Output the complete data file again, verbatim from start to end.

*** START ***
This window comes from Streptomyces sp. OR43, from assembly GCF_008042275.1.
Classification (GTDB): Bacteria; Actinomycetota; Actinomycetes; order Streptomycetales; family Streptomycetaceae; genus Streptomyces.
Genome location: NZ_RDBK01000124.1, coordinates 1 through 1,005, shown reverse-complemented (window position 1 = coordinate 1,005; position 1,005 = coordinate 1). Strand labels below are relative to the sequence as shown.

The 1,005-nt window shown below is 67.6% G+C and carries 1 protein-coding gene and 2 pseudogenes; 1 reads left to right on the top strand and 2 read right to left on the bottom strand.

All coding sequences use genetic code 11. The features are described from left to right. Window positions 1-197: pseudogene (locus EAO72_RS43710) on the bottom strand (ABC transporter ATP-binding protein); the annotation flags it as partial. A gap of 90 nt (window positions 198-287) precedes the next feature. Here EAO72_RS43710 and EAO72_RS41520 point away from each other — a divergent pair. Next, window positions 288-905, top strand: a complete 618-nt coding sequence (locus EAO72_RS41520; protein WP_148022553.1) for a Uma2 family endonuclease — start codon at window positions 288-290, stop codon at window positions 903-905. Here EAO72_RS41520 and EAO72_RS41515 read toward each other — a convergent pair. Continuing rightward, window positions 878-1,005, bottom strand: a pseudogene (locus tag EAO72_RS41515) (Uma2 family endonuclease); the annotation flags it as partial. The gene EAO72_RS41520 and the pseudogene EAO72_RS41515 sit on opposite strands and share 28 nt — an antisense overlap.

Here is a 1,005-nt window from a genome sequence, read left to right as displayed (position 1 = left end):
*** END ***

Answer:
This window comes from Streptomyces sp. OR43, from assembly GCF_008042275.1.
Classification (GTDB): Bacteria; Actinomycetota; Actinomycetes; order Streptomycetales; family Streptomycetaceae; genus Streptomyces.
Genome location: NZ_RDBK01000124.1, coordinates 1 through 1,005, shown reverse-complemented (window position 1 = coordinate 1,005; position 1,005 = coordinate 1). Strand labels below are relative to the sequence as shown.

The 1,005-nt window shown below is 67.6% G+C and carries 1 protein-coding gene and 2 pseudogenes; 1 reads left to right on the top strand and 2 read right to left on the bottom strand.

All coding sequences use genetic code 11. The features are described from left to right. Window positions 1-197: pseudogene (locus EAO72_RS43710) on the bottom strand (ABC transporter ATP-binding protein); the annotation flags it as partial. A gap of 90 nt (window positions 198-287) precedes the next feature. Here EAO72_RS43710 and EAO72_RS41520 point away from each other — a divergent pair. Next, window positions 288-905, top strand: a complete 618-nt coding sequence (locus EAO72_RS41520; protein WP_148022553.1) for a Uma2 family endonuclease — start codon at window positions 288-290, stop codon at window positions 903-905. Here EAO72_RS41520 and EAO72_RS41515 read toward each other — a convergent pair. Continuing rightward, window positions 878-1,005, bottom strand: a pseudogene (locus tag EAO72_RS41515) (Uma2 family endonuclease); the annotation flags it as partial. The gene EAO72_RS41520 and the pseudogene EAO72_RS41515 sit on opposite strands and share 28 nt — an antisense overlap.

Here is a 1,005-nt window from a genome sequence, read left to right as displayed (position 1 = left end):